As a fledgling Creative Director, I once suggested to senior management that we stop putting individual names on our award submissions. I argued that morale was low due to a few privilaged teams taking all the credit for the hard work that everyone was doing. If we banded together, we could all take credit, and our agency would stand out. It might encourage more collaboration between the silos of our org chart, and boost everyone’s effort. I was told that I obviously didn’t know how things worked, and was literally laughed out of the room. As a consequence, I kept quiet about my other transformative ideas.

In an organization where managerially-generated fear reigns, people are always striving to “be safe”. However, if fear is systematically removed, then people start to feel safe around each other and their leaders. Trust begins to form, and collaboration emerges and finally teamwork. — Richard Sheridan, Joy Inc.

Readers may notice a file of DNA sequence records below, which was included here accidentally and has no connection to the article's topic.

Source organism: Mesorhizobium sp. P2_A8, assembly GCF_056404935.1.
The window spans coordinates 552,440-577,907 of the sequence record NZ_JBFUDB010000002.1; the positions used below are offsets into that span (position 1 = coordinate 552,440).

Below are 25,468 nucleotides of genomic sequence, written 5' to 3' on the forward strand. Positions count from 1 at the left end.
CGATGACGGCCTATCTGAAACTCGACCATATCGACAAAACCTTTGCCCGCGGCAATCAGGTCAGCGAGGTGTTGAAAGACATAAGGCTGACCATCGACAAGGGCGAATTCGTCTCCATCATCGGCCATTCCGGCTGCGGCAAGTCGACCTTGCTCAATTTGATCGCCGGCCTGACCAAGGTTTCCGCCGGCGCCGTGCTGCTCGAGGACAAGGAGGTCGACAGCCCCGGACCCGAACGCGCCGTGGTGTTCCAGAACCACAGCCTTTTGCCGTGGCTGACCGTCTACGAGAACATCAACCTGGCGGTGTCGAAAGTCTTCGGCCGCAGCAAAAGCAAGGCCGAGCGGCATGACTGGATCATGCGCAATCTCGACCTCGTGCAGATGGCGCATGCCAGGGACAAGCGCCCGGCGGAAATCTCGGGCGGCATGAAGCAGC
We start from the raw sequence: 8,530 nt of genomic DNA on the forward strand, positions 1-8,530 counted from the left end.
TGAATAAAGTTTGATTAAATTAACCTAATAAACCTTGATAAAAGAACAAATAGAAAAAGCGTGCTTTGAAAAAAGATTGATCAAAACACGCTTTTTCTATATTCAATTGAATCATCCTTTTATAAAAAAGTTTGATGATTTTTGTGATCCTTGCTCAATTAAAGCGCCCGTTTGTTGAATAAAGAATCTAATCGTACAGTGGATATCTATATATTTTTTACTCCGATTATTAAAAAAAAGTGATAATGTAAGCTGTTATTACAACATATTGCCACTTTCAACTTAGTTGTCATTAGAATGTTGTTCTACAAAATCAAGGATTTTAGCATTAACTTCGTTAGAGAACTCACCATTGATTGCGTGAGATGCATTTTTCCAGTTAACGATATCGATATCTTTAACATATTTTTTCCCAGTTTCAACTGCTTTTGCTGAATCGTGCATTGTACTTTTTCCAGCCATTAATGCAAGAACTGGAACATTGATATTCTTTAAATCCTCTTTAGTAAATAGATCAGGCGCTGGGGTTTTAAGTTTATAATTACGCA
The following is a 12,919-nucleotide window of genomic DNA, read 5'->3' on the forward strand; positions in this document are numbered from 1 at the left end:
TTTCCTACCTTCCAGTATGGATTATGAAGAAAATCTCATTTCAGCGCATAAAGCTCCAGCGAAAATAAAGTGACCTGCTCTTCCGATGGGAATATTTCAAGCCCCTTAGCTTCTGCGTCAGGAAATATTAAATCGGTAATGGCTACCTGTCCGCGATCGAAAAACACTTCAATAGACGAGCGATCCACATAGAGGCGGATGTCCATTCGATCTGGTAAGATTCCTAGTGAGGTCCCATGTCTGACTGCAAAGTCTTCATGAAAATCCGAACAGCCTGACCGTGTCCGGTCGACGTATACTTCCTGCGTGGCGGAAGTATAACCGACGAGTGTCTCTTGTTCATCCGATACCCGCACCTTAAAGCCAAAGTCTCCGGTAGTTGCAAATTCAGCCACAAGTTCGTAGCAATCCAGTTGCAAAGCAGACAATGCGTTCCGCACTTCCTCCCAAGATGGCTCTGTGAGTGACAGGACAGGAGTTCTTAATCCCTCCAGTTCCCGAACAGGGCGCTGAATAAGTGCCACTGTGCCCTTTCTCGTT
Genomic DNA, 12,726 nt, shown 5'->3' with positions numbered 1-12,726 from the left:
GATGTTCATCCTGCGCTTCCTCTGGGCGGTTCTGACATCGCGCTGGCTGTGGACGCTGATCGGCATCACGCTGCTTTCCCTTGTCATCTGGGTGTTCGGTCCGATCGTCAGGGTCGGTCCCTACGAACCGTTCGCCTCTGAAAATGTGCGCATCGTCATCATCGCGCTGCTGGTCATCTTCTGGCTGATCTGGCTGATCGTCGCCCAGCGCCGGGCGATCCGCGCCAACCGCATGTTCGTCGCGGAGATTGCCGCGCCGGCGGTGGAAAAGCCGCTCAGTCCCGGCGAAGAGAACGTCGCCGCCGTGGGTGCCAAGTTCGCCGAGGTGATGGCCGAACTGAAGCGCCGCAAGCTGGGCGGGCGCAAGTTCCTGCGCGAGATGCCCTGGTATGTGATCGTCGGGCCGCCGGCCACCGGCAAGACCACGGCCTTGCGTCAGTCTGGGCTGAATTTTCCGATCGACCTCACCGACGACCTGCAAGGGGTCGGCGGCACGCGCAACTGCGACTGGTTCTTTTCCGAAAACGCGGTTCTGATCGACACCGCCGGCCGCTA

The first four steps to Jobvana are criteria, conditions. The last four are results; they are the outcome of the first. The conditions of purpose, partnership, trust, and transparency allow for fearlessness. It could not exist otherwise. Fearlessness allows people to act like — and be — themselves. It builds confidence. This is one of the most gratifying ways to work.

Confidence stems from knowing what you’re good at and applying it effectively. One of my favourite tools is Strengthsfinder 2.0 — a book and comprehensive assessment that uncovers your five core strengths. Once you know them, you feel empowered to build on them. It’s like finding out your superpowers. And it allows you and your teams to collaborate in new ways that take advantage of each other’s abilities. Here are mine:

Strategic · Ideation · Futuristic · Intellection · Activator

Discovering my top five strengths motivated me to pivot my career more toward thinking, learning, and writing about the future of marketing, technology, and creativity. It gave me more confidence to share my thoughts and activate my own entrepreneurial endeavours.

STEP 6: ADAPTION VS reaction:


Workaholics aren’t heroes. They don’t save the day, they just use it up. The real hero is already home because she figured out a faster way to get things done. — Jason Fried & David Heinemeier Hansson, Rework